Women Still Only 11% Of Global InfoSec WorkforceCareer development and mentorship programs make women in cybersecurity feel more valued, increase women's success.
The global cybersecurity workforce remains stagnant at just 11 percent, according to the 2017 Women in Cybersecurity Report, co-authored by The Executive Women’s Forum on Information Security, Risk Management and Privacy (EWF) and the Center for Cyber Safety and Education, which partnered with (ISC)2. The report is based on survey responses from over 19,000 information security professionals in 170 countries.
Report co-author and EWF founder Joyce Brocaglia says the most important finding of the report is that "it isn't just one thing" causing the persistent shortage of women in information security, but rather a "confluence of events."
The findings, says Brocaglia, show that women are underrepresented, are paid less than their male colleagues, feel undervalued, and feel discriminated against. "That's what's leading to this stagnation."
The shortage is severe in North America, with only 14 percent of the infosec workforce composed of women, but even more striking elsewhere; women only claim 7 percent of the workforce in Europe, 8 percent in Asia, and 5 percent in the Middle East, according to the report.
"Common sense should tell you we should be doing more about this," says co-author and EWF executive director Lynn Terwoerds, noting that in order to solve the cybersecurity skills shortage, the industry must do a better engaging the female population.
In general, the underrepresentation extends to cybersecurity management, but women were beginning to fare better when it comes to obtaining positions at the very top: while men are nine times more likely to hold managerial positions, they are only four times more likely to hold C-level or executive positions.
However, those high-level positions for women come at a price; the survey found that the higher a woman rises in an organization, the more discrimination she experiences in the workplace, rising from 35% at entry-level to 67% at C-level.( This could also be a result of respondents providing answers that reflect experiences accrued over the entirety of longer careers, as opposed to only answering about experiences of the past year.)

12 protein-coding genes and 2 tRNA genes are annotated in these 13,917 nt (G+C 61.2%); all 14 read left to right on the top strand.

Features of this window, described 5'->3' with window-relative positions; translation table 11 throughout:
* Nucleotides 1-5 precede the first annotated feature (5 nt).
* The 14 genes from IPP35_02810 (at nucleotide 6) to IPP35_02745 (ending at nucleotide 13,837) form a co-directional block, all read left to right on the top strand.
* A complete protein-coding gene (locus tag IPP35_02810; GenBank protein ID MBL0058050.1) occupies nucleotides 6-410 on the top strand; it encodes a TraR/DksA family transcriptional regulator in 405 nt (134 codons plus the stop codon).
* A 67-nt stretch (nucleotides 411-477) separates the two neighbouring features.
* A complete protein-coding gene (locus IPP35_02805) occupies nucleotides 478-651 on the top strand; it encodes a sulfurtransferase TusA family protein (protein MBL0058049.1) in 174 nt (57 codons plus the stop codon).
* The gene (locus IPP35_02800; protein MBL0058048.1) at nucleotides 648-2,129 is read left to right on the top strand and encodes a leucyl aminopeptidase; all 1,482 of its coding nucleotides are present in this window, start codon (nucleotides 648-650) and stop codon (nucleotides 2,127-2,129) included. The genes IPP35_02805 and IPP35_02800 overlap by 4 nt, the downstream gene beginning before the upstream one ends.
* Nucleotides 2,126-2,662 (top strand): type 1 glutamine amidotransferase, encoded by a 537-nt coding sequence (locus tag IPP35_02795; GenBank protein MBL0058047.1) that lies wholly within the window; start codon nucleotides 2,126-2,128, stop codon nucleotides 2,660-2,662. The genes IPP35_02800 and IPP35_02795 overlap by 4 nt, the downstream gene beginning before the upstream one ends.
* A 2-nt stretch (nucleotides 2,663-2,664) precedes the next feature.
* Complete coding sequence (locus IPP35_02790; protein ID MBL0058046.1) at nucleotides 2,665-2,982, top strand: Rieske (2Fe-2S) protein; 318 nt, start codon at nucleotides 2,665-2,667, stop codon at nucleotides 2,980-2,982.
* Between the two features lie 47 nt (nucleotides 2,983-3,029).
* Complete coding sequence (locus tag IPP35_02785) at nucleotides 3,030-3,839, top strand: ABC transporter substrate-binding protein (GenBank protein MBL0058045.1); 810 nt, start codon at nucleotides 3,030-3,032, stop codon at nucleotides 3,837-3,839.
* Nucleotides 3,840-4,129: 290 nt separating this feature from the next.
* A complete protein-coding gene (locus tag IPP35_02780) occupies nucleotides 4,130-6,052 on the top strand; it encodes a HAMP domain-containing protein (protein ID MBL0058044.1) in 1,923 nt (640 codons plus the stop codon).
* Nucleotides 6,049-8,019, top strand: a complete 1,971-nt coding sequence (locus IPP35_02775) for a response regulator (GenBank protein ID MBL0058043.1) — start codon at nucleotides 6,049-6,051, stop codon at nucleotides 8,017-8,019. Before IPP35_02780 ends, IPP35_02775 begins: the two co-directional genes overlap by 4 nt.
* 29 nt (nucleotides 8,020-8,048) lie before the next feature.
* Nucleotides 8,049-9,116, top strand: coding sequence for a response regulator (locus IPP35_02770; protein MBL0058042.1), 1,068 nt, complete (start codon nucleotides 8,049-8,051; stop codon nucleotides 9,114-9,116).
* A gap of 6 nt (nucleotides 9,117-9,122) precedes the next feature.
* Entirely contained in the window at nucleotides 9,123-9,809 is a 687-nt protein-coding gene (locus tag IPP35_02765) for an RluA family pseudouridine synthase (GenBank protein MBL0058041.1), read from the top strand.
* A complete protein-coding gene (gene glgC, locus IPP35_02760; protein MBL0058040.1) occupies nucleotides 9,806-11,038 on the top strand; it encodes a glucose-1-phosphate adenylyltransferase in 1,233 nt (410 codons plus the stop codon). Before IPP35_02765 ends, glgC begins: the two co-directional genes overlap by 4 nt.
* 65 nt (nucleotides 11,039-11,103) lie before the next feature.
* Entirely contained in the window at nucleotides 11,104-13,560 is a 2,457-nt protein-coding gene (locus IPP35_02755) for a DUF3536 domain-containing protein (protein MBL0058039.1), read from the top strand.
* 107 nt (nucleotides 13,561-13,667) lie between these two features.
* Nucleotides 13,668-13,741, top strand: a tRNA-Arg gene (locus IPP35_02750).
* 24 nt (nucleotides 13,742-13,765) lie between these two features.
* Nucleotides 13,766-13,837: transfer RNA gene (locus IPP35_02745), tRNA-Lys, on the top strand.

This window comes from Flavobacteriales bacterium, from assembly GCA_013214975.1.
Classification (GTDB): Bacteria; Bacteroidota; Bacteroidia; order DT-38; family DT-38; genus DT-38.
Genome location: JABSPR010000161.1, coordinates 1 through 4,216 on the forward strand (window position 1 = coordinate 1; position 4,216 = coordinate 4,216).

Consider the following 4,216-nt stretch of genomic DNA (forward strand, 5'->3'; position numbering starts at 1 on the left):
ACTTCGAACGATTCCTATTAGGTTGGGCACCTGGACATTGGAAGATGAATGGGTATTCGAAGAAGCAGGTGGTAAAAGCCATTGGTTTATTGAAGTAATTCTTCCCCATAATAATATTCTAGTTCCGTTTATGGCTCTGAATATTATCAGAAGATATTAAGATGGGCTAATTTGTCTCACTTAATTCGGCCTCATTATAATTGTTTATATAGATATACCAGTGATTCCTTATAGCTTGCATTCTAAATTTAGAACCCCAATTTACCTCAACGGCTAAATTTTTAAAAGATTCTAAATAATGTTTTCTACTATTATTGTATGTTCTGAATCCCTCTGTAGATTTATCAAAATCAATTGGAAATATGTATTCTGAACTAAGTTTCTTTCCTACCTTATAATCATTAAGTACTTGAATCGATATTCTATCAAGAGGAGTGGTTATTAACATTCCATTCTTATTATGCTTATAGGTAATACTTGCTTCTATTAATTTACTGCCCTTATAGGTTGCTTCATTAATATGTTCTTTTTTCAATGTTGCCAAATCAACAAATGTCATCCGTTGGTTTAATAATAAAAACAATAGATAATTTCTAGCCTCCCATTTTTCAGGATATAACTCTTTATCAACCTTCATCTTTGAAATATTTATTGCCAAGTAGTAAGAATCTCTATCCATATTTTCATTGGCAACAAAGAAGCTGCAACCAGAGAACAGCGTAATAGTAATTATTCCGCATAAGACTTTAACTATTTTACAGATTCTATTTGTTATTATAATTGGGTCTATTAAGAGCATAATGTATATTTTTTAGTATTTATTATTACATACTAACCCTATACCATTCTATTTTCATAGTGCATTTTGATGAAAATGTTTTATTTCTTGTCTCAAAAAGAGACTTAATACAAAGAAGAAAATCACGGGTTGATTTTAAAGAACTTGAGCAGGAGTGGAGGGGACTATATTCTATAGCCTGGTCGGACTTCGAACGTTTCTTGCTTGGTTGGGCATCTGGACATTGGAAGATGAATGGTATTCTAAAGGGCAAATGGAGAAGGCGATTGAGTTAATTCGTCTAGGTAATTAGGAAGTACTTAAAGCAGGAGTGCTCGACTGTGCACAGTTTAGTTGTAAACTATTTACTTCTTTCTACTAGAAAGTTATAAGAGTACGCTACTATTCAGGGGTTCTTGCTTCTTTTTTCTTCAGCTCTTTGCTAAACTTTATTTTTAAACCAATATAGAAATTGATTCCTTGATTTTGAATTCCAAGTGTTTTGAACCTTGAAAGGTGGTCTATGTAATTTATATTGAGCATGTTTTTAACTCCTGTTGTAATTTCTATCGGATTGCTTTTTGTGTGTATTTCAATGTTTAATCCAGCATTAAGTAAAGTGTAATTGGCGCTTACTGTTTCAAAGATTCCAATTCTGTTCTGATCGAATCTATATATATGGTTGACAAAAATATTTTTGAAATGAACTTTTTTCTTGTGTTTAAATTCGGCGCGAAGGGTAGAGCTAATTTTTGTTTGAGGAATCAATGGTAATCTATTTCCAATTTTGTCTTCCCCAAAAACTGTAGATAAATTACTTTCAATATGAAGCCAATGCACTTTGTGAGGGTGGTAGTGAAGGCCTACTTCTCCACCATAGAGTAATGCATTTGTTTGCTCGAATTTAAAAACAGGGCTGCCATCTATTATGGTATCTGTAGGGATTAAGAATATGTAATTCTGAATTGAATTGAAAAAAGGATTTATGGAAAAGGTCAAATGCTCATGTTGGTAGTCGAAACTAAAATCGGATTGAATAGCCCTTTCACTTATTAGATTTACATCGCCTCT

Overall, 51 percent of female respondents reported at least one type of discrimination, as compared to 15 percent of male respondents. Of these women, 87% reported unconscious discrimination, 19% overt discrimination, 22% tokenism, 53% unexplained delay or denial of career advancement, and 22% exaggerated highlighting of mistakes.
The wage gap also persisted, with women earning less than men at every level - $5,000 less at non-managerial positions, $4,630 less for managers, and $4,530 for executive management. Over the past two years, the gap has narrowed for senior positions, but widened for non-managerial positions.
"You look at all of these statistics," says Brocaglia, "and say 'well maybe that's why'" the number of women in infosecurity has not increased.
The study also unearthed ways to better retain and encourage women in infosec. The report showed that women respondents who underwent leadership training, executive coaching, mentorship, or had "sponsors" who recommended them for high-profile projects, recommended them for promotions, or introduced them to people in their professional networks felt far more valued in their careers.
"There's a huge issue of developing and advancing these women so they don't opt out," says Brocaglia. "We have to stop losing them mid-career."
The report also found that while more millenial women are pursuing degrees in computer science and engineering fields, older women are highly educated, but in a wider range of fields. Brocaglia advises employers to remember that there are many, many influential roles in cybersecurity that don't require technical degrees.
Will the women in infosec needle not move upward, however, simply because women are not interested in the job?
"It's a very dubious comment to make," says Terwoerds, noting that throughout history women have "embraced and excelled in" other fields they were presumed to be uninterested in before. "I would consider that Exhibit A of an unconscious bias."
Sara Peters is Senior Editor at Dark Reading and formerly the editor-in-chief of Enterprise Efficiency. Prior that she was senior editor for the Computer Security Institute, writing and speaking about virtualization, identity management, cybersecurity law, and a myriad ... View Full Bio